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Whately offers solar program to residents

WHATELY — The town is teaming up with Chesterfield and Williamsburg to reduce electric costs for their residents and greenhouse gas emissions in the environment.

The three towns have been selected to participate in the Massachusetts Clean Energy Center’s Solarize Mass. program.

Through incentives, rebates and group purchasing, the program reduces the cost of installing solar photovoltaic panels on residences and businesses.

“It’s a great way for people to generate electricity and reduce their electric bill and greenhouse gas emissions,” said Whately Selectman and solar coach Paul Newlin.

Whately is among the first 10 percent of towns in the state to receive a Solarize Massachusetts grant. It will join other solarize towns like Montague, Northampton, Adams, Salem and Great Barrington.

The deadline to sign up for the program is June 30, in which residents can get free non-obligation site assessment by the installer to determine if their homes are suitable for a PV system.

To participate, the home or business must get or have had a free energy assessment from Mass Save in the last five years.

Solarize Energy is a partnership of the state Clean Energy Center, the Department of Energy Resources Green Communities Division, the Board of Selectmen and Energy Committee.

Reducing greenhouse gas emissions along with energy bills for townspeople is near and dear to the hearts of the selectmen.

Apart from their public roles, Newlin teaches renewable energy technology and environmental economics at Smith College and the University of Massachusetts. Selectman Joyce Palmer Fortune teaches physics at Smith College and owns one of the first houses in Whately to install a solar system. Selectman Jonathan Edwards markets renewable energy.

After a bidding process, the town has picked RGS Energy, formerly Real Goods Solar, as the installer for the PV systems.

The company is one of the oldest and largest clean energy providers in the country. It was the installer for three Solarize Mass towns last year.

The three towns have partnered to increase the potential for the number of installations and cost savings for residents. By combining the three towns’ populations, which total about 5,400 people, the possibility for participating in the program and reducing costs increases rather than if the towns tried to do it alone.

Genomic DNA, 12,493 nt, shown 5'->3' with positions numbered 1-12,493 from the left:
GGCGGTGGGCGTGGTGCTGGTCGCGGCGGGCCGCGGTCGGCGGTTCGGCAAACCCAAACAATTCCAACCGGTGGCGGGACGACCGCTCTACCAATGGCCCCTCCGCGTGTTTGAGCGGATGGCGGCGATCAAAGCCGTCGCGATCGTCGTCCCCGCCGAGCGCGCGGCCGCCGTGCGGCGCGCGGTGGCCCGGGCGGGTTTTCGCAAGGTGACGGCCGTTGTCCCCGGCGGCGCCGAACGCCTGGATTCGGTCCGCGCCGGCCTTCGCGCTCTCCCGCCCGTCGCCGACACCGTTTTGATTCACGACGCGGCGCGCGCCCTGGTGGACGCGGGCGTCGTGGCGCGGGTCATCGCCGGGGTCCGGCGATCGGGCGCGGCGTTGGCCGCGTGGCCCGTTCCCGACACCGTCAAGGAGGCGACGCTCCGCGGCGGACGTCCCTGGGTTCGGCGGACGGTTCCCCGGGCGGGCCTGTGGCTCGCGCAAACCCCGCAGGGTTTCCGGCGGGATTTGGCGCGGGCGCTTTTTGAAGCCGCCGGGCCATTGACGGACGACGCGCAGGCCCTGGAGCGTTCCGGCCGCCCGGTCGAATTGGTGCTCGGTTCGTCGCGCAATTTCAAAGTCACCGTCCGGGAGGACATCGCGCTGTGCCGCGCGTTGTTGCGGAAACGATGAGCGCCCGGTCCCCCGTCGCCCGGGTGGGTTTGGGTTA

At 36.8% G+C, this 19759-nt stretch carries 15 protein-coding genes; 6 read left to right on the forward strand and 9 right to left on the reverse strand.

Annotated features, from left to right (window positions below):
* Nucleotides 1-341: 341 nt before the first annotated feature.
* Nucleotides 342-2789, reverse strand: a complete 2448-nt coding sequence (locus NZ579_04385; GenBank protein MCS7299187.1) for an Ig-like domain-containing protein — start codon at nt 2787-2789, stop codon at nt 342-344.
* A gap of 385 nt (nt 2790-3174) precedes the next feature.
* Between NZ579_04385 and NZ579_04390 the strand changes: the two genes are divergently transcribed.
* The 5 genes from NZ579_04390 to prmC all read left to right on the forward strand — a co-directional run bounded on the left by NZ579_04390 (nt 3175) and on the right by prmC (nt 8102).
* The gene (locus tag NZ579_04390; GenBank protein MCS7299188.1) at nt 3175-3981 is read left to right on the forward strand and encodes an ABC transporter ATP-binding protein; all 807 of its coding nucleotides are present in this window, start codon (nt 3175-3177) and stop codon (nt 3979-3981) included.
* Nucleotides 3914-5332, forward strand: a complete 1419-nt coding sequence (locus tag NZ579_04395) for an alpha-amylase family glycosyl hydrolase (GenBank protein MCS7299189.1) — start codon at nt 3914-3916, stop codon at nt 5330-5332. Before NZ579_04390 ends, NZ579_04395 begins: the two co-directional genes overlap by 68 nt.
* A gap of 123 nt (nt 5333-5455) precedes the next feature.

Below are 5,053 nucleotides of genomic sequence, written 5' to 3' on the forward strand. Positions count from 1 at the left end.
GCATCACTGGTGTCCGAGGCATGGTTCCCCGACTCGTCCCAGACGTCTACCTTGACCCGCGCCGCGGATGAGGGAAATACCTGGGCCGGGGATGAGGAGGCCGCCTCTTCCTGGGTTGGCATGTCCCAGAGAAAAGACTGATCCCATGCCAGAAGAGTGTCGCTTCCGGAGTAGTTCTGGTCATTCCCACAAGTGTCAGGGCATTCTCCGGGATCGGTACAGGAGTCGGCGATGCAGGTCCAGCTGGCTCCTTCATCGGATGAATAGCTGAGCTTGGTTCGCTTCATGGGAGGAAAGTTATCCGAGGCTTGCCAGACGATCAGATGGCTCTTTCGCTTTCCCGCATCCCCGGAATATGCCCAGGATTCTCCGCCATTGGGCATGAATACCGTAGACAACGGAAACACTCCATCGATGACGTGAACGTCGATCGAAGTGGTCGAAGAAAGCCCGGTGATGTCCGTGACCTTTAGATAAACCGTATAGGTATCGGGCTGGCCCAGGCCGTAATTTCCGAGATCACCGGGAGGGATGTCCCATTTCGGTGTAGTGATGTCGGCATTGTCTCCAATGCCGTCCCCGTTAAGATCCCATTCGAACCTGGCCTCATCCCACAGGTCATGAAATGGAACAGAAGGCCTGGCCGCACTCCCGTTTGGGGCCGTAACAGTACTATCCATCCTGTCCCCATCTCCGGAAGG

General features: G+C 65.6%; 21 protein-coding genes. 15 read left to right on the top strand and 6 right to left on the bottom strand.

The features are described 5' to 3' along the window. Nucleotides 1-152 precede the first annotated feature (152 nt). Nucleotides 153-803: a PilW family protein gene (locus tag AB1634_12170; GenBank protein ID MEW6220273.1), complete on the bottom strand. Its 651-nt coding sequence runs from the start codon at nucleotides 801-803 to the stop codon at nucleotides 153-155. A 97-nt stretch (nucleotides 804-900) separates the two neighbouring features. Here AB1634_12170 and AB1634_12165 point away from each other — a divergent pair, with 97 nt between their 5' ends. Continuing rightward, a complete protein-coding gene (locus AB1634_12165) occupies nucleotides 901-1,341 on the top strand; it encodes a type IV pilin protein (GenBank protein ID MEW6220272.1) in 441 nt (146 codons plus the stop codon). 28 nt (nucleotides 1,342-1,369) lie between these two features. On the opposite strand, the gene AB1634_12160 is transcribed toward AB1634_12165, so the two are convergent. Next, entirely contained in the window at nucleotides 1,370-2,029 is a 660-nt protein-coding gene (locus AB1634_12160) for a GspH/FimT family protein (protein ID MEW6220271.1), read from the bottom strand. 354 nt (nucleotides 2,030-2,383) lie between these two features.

“The three towns got together because we’re all small,” Newlin said. “If we can generate a market from the three towns, the installer is more willing to give a discount. We pool the three towns to get a better price for residents.”

The program is designed is lower costs through bulk purchasing. If enough people sign up, the price will continue to decrease for everyone in the program.

Bulk purchasing allows the installer — RGS Energy — to save on the cost of materials. These reductions in cost are passed directly to Solarize Mass. participants, and as higher tiers are reached as more people sign up, the price drops for everyone.

There are two ways people can participate. People can either buy the PV system directly up front or lease the system.

Purchasing the system yields the greatest long-term savings by allowing people to receive federal and state tax credits and to sell solar renewable energy certificates. The state requires utilities to purchase a certain amount of their electricity from renewable energy resources. Instead of installing the solar systems themselves, they purchase the SRECs from private and public systems.

While the up-front cost is about $18,000, the system would pay for itself in five to seven years through the rebates and tax credits, at which point people would get free electricity.

The second option is to lease the system. There is no up-front cost. RGS Energy would be responsible for owning, installing and maintaining the system. The homeowner would then just need to buy the electricity from RGS Energy at a low, fixed rate. It results in a reduced energy bills for the life of the system, which is typically about 30 years, Newlin explained.

For more information, visit or call 888-567-6527.

You can reach Kathleen McKiernan at: or 413-772-0261 ext. 268.

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